By The Rt. Rev. Duncan Gray, the bishop of Mississippi
After an admonition from Eliphaz the Temonite for him to admit his guilt and submit to divine punishment, Job cries out in the emptiness of the universe where God cannot be found (23:3, 8-9). This deep desire to defend himself against the accusers is all the more tragic because the source of his hope has vanished.
There is both the agony of an inaccessible God and the fear of divine encounter (23:16-17). In the beginning of Chapter 24, Job’s lament expands beyond himself as he sees what he imagines as God’s sovereign indifference over so much more than his own life.
Psalm 3 begins with a lament not unlike that of Job’s (3:1-2), but, unlike Job, the psalmist is assured of God’s vindication.
Paul wrestles with the questions of gifts given for ministry and how they should be used. While he is aware that his own training, his post-conversion life experiences of suffering witness and a powerful mystical moment of revelation (2 Cor. 12:1-6) give him authority to preach and teach, he is also aware that it is out of his own weakness that God might be more fully known (2 Cor. 12:7-10).
I suppose that sense of being ultimately alone is common to many. It is the source of the deepest human despair. Samuel Beckett’s Waiting for Godot wrestles with that same existential reality as the two main characters wait in vain for the arrival of God(?). And if God is present, God sure seems asleep at the switch.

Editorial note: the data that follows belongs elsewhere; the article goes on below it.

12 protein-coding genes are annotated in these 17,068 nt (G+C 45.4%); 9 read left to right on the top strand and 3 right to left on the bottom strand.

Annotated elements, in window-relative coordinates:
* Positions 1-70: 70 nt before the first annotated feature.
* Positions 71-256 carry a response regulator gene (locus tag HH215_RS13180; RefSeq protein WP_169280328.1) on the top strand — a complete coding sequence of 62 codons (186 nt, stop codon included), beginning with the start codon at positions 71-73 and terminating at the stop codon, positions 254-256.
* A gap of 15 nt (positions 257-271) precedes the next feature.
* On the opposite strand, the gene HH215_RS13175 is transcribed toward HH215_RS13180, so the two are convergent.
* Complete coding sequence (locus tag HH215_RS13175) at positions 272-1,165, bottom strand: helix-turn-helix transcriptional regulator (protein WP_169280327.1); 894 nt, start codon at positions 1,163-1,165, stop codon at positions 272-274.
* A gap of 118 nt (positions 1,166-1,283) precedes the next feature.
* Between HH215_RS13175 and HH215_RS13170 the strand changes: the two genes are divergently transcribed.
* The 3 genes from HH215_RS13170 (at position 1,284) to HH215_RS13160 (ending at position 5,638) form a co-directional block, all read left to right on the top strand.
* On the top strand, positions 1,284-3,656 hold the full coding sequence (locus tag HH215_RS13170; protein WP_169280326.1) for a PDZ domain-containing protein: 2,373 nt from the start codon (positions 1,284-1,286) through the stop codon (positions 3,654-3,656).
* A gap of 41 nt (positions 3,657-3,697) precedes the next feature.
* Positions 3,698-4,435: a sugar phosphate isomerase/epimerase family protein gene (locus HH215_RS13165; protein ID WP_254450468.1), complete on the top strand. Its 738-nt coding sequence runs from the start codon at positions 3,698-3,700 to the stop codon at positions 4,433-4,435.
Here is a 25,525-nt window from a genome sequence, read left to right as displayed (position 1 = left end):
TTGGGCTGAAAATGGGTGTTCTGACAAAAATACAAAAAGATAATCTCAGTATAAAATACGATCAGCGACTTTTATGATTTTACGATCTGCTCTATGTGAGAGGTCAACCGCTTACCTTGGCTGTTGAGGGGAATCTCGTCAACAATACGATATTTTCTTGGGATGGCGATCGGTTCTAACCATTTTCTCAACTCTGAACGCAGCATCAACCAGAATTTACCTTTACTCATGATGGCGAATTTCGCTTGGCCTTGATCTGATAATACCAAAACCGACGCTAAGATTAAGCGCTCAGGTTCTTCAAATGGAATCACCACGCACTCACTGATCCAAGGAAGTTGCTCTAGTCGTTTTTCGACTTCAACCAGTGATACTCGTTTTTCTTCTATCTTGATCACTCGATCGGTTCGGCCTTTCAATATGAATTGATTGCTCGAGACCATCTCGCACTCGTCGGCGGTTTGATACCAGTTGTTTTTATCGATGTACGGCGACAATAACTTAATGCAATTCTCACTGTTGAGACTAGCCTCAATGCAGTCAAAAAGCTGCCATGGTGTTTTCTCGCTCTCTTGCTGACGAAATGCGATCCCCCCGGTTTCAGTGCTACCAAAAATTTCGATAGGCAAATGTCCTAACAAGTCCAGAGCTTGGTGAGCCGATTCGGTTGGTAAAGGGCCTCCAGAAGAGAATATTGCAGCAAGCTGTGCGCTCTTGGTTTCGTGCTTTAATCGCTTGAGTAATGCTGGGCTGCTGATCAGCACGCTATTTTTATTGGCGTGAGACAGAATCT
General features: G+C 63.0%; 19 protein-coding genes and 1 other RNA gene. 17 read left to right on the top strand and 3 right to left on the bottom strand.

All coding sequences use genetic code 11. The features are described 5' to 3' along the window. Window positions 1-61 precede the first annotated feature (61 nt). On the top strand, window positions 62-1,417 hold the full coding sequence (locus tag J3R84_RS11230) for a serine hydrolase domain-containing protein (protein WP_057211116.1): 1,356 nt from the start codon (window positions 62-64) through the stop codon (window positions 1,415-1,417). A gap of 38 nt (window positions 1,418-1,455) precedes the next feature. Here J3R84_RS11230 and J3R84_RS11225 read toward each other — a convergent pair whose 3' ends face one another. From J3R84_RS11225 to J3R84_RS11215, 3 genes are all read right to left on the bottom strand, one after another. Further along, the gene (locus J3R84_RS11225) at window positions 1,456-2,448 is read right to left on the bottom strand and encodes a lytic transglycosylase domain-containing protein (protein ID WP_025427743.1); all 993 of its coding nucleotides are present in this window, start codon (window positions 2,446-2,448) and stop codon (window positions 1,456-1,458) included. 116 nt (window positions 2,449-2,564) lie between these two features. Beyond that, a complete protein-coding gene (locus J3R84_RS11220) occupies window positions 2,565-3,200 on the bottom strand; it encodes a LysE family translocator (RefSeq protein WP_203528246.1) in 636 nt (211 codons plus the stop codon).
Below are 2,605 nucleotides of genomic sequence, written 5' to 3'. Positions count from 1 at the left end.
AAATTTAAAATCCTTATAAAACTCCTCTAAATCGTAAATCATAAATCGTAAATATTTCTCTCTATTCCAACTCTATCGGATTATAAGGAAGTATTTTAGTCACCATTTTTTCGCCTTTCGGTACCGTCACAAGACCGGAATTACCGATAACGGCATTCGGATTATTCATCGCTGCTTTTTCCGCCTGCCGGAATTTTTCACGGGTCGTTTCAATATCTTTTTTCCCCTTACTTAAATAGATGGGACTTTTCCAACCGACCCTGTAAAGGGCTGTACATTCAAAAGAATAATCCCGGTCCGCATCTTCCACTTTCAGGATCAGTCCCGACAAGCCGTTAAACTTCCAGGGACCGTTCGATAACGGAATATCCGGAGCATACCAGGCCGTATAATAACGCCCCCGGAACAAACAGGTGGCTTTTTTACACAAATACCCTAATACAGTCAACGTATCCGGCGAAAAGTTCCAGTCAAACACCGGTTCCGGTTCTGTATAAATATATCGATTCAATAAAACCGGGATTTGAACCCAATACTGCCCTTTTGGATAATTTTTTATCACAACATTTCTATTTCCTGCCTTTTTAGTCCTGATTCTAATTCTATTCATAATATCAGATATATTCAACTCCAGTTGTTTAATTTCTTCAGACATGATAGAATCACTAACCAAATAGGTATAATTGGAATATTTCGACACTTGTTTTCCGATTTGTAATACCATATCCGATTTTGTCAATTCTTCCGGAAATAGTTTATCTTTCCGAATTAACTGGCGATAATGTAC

My state and diocese have known failure and brokenness (poverty, bigotry, natural disasters) far more often than we have known success and power. Yet, it is from this tragic history that extraordinary literature, music and religious faith have come. We know something about God’s grace being made perfect in our weakness.
1. When have you felt most alone? Where was God known within that loneliness?
2. Where are those moments in your life when your gifts and strength have failed you, and it was through your weakness and vulnerability that Christ entered?
Precious Savior, may the loneliness and failures of our lives be an acceptable sacrifice offered to you, and may your power be made perfect in our weakness.
The Rt. Rev. Duncan Gray is the bishop of Mississippi